Why a fresh IMF programme is unavoidable for Pakistan

Analysts believe Pakistan will sign up for a fresh loan programme right after the current $7 billion Extended Fund Facility concludes in June.


April 17, 2023

ISLAMABAD – Pakistan is getting closer to signing the staff-level agreement with the International Monetary Fund (IMF), but that doesn’t mean it’s out of the woods yet.

Analysts believe Pakistan will sign up for a fresh IMF loan programme right after the current $7 billion Extended Fund Facility (EFF) concludes in June.

Speaking to Dawn, Topline Securities Head of Research Yousuf M. Farooq said on Friday negotiations for the next IMF programme are likely to begin soon after the elections scheduled for October this year. The main reason for the foregone conclusion is the country’s high external financing needs for the next fiscal year.

The IMF has projected that Islamabad will have gross external financing requirements of $36.6bn in 2023-24. With the estimated current account deficit of $10bn, the IMF’s projection assumes the country will raise as much as $22bn from private creditors next year.

“It looks very difficult for Pakistan to arrange that much financing from private creditors unless it’s under the IMF umbrella. That’s why I believe another IMF programme is unavoidable,” said Mr Farooq.

The fresh programme will also be an EFF, an IMF lending facility designed to provide financial assistance to countries facing serious medium-term balance of payments problems because of structural weaknesses that require time to address.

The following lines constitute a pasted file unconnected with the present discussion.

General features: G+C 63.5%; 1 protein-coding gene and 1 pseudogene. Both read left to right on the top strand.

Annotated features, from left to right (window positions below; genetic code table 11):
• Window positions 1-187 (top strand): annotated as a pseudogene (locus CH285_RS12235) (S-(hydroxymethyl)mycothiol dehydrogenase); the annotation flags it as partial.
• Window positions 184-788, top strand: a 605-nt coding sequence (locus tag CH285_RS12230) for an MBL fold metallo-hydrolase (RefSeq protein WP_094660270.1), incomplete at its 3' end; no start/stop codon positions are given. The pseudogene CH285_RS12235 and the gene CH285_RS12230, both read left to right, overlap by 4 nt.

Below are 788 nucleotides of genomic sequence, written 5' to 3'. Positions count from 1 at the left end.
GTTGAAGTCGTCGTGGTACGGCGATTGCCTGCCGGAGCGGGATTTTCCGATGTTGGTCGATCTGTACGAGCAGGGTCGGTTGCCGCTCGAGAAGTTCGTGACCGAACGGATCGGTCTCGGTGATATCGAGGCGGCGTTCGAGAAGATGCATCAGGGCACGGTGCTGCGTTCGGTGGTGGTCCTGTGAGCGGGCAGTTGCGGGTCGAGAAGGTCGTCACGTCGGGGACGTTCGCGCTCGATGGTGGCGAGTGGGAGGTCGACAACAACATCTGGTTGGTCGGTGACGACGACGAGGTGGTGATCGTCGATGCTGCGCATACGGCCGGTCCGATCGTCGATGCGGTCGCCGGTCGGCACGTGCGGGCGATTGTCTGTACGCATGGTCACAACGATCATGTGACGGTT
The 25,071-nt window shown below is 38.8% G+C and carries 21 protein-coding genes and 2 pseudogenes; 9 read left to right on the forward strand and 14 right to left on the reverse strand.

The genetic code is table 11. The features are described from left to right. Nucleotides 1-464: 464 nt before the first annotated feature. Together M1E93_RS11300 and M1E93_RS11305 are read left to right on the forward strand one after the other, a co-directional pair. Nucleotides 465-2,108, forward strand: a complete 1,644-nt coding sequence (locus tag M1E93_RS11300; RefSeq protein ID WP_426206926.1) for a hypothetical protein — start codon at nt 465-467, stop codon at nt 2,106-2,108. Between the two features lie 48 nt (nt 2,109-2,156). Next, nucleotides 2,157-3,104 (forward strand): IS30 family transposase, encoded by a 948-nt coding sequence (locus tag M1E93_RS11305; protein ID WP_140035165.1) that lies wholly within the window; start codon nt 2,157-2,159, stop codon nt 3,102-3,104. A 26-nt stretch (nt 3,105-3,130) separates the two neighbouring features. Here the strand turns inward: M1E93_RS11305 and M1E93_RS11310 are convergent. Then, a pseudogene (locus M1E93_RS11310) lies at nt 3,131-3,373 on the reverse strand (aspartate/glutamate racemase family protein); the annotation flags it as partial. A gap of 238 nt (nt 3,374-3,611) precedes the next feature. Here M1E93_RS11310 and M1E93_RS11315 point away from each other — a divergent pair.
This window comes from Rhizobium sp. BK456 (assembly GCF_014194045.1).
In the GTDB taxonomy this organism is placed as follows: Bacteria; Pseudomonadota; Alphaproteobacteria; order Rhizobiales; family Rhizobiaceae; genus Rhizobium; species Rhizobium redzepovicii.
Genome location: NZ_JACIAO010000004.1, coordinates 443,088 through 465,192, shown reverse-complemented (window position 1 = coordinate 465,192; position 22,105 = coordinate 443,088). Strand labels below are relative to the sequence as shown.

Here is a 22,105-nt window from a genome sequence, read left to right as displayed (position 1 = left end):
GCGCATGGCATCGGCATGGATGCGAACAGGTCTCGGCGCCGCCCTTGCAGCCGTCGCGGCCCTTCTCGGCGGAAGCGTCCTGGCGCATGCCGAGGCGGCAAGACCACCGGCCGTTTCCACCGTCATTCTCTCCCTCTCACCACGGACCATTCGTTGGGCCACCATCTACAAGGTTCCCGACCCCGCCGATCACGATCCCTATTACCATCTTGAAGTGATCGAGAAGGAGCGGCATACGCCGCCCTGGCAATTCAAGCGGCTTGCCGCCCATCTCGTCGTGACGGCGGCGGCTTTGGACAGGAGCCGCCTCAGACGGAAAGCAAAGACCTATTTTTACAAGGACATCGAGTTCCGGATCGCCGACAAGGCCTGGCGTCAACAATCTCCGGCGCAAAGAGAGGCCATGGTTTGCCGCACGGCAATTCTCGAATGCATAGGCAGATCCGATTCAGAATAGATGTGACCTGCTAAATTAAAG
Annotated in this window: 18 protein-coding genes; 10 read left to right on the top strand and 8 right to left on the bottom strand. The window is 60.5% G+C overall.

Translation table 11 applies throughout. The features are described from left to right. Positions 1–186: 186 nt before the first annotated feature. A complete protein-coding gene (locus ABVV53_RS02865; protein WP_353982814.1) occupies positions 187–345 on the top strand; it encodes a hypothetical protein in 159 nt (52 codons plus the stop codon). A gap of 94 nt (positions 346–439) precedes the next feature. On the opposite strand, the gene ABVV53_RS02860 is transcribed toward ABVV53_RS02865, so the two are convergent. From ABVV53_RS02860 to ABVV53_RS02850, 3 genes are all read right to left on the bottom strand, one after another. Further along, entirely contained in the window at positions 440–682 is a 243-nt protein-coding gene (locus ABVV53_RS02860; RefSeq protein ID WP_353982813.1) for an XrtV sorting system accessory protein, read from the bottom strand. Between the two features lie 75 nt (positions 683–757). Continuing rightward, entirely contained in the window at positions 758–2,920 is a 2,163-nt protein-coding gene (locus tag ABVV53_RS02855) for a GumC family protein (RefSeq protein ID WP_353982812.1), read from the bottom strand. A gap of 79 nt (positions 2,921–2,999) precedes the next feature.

The ninth review of the current EFF programme was originally scheduled for September 2022. However, the government dillydallied on the implementation of policy actions such as a market-driven exchange rate, higher energy tariffs and new tax measures, bringing the country to the brink of sovereign default.

Mr Farooq said it is difficult to estimate the size of the next IMF loan programme, which will be the country’s 24th since 1958.

The country faces dollar-denominated loan repayments of $73bn in the next three years amid depleting foreign exchange reserves. Pakistan doubled its external borrowings in the last seven years. They increased from $65bn in 2014-15 (24 per cent of GDP) to $130bn (40pc of GDP) in 2021-22.

Of the total external public debt of $99bn, multilateral debt — owed to international financial institutions — accounted for 42pc. The share of bilateral debt — mainly country-to-country loans — is approximately 38pc, according to data compiled by Topline Securities.

The largest share within the latter category is of China ($23bn). By including the loans of $6.7bn obtained from Chinese banks, the biggest Asian economy emerges as Pakistan’s largest bilateral creditor.

Mr Farooq said Pakistan “desperately needs” a debt re-profiling, which means pushing forward the debt maturity dates. A restructuring of the debt, in his view, is unlikely given that most multi- and bilateral loans are already on concessionary terms.

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